Proceedings of the Senate and Documents Relative to Texas, from which the Injunction of Secrecy Has Been Removed Page: 51 of 119
This book is part of the collection entitled: From Republic to State: Debates and Documents Relating to the Annexation of Texas, 1836-1856 and was provided to The Portal to Texas History by the UNT Libraries.
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51 [ 341 ]
States of this Union what she avows to be her desire to do in all countries
where slavery exists. To hazard consequences which would be so dangerous
to the prosperity and safety of this Union, without resorting to
the most effective measures to prevent therm, would be, on the part of the
Federal Government, an abandonment of the most solemn obligation imposed
by the guarantee which the States, in adopting the Constitution, entered
into to protect each other against whatever might endanger their
safety, whether from without or within. Acting in obedience to this obligation,
on which our federal system of Government rests, the President
directs me to inform you that a treaty has been concluded between the
TUnited States and Texas, for the annexation of the latter to the former as a
part of its territory, which will be submitted without delay to the Senate,
for its approval. This step has been taken as the most effectual, if not the
only means of guarding against the threatened danger, and securing their
permanent peace and welfare.
It is well known that Texas has long desired to be annexed to this
XUnion; that her .people, at the time of the adoption of her Constitution,
,expressed, by an almost unanimous vote, her desire to that effect; and that
she has never ceased to desire it, as the most certain means of promoting
her safety and prosperity. The United States have heretofore declined to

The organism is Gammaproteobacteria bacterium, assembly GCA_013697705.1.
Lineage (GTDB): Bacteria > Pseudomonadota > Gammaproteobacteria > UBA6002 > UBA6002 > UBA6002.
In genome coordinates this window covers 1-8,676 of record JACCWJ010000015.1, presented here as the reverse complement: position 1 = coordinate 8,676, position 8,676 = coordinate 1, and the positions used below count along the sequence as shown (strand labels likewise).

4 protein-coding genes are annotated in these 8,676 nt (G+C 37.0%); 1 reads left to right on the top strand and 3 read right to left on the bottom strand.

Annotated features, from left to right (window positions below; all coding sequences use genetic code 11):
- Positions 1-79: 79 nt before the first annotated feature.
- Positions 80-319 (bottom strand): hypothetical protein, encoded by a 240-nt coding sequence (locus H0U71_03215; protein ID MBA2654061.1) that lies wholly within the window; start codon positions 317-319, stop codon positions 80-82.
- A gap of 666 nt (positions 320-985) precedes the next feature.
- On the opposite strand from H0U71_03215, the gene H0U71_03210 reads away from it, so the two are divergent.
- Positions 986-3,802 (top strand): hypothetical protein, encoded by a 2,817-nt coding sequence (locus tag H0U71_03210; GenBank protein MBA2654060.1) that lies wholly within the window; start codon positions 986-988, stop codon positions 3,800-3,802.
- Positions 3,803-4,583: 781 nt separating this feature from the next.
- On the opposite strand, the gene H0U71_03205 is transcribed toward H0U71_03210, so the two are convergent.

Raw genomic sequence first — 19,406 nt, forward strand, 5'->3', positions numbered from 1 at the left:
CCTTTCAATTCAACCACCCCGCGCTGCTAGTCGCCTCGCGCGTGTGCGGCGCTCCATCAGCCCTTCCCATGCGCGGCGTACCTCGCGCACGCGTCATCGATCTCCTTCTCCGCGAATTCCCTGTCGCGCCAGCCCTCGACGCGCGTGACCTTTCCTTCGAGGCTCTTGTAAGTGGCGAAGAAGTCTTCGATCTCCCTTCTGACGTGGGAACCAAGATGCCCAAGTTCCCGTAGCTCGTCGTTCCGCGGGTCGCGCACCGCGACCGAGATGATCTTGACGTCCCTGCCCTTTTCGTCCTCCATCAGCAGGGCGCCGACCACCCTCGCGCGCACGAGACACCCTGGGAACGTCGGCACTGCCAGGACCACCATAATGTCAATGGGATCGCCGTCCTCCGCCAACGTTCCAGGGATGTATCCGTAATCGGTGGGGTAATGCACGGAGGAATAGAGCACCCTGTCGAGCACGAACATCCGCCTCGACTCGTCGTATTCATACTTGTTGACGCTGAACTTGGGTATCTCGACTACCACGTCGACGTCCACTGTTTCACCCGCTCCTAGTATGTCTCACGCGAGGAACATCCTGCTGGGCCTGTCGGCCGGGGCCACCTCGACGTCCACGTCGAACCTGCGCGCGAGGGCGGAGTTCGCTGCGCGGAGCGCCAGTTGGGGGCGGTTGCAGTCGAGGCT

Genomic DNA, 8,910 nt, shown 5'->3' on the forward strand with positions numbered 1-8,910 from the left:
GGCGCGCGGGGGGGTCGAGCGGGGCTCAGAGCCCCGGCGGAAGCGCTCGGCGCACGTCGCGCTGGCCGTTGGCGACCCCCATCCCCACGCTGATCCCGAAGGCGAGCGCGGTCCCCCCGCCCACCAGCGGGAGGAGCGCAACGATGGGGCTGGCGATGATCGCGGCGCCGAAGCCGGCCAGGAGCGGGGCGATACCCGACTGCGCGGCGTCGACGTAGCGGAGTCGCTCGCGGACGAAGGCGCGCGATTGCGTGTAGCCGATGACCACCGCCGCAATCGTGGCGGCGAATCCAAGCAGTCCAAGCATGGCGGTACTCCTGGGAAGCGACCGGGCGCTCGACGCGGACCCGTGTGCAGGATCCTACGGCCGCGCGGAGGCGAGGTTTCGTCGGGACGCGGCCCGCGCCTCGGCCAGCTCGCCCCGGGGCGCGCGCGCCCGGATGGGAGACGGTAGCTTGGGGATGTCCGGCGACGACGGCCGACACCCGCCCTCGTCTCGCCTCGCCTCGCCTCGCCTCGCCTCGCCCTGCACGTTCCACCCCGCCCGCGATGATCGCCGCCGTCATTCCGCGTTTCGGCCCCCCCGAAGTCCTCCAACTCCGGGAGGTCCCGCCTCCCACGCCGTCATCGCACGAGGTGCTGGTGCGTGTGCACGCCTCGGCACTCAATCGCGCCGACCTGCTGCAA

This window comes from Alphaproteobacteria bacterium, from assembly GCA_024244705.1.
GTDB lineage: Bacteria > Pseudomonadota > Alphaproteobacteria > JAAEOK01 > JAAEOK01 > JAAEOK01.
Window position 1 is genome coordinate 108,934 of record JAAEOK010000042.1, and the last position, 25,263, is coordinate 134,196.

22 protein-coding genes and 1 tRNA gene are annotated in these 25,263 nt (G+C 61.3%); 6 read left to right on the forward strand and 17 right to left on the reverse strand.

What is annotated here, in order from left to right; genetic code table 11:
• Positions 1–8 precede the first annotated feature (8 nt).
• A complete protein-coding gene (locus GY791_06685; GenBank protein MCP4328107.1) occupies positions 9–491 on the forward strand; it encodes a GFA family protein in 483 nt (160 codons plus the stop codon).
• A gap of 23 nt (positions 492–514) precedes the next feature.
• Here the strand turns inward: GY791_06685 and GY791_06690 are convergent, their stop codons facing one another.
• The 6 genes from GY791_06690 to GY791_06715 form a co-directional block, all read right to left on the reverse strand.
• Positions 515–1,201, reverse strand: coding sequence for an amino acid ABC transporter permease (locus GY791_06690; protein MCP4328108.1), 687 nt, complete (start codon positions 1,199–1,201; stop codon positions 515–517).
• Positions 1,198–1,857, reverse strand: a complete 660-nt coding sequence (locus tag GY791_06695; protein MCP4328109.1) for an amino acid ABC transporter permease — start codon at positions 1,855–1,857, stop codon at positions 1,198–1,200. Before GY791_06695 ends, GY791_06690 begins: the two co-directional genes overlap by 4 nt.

meet her wishes; but the time has now arrived when they can no longer
refuse, consistently with their own security and peace, and the sacred obligation
imposed by their constitutional compact for mutual defence and
protection. Nor are they any way responsible for the circumstances which
have imposed this obligation on them. They had no agency in bringing
.about the state of things which has terminated in the separation of Texas
from Mexico. It was the Spanish Government and Mexico herself which
invited alnd offered high inducements to our citizens to colonize Texas.
That, from the diversity of character, habits, religion, and political opinions,
necessarily led to the separation, without the interference of the United
States in any manner whatever. It is true the United States, at an early
period, recognised the independence of rexas; but, in doing so, it is well
known they but acted in conformity with an established principle to recognise
the Government defacto. They had previously acted on the same
principle in reference. to Mexico herself, and the other Governments which
have risen on the former dominions of Spain on this continent.
They are equally without responsibility for that state of things, already
adverted to as the immediate cause of imposing on them, in self-defence,
'the obligation of adopting the measure they have. They remained passive,
so long as the policy on the part of Great Britain, which has led to
its adoption, had no immediate bearing on their peace and safety. While
they conceded to Great Britain the right of adopting whatever policy she
might deem best, in reference to the African race, within her own possessions,
they on their part claim the same right for themselves. The policy
tshe has adopted in reference to the portion of that race in her dominions
,rmay be humane and wise; but it does not follow, if it prove so with her,
that it would be so in reference to the United States and other countries,
whose situation differs from hers. But, whether it would be or not, it belongs
to each to judge and determine for itself. With us it is a question
to be decided, not by the Federal Government, but by each member of
.this Union for itself, according to its own views of its domestic policy, and
*without any right on the part of the Federal Government to interfere in
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United States. Congress. Senate. Proceedings of the Senate and Documents Relative to Texas, from which the Injunction of Secrecy Has Been Removed, book, 1844; [Washington]. (texashistory.unt.edu/ark:/67531/metapth2363/m1/51/: accessed August 16, 2017), University of North Texas Libraries, The Portal to Texas History, texashistory.unt.edu; .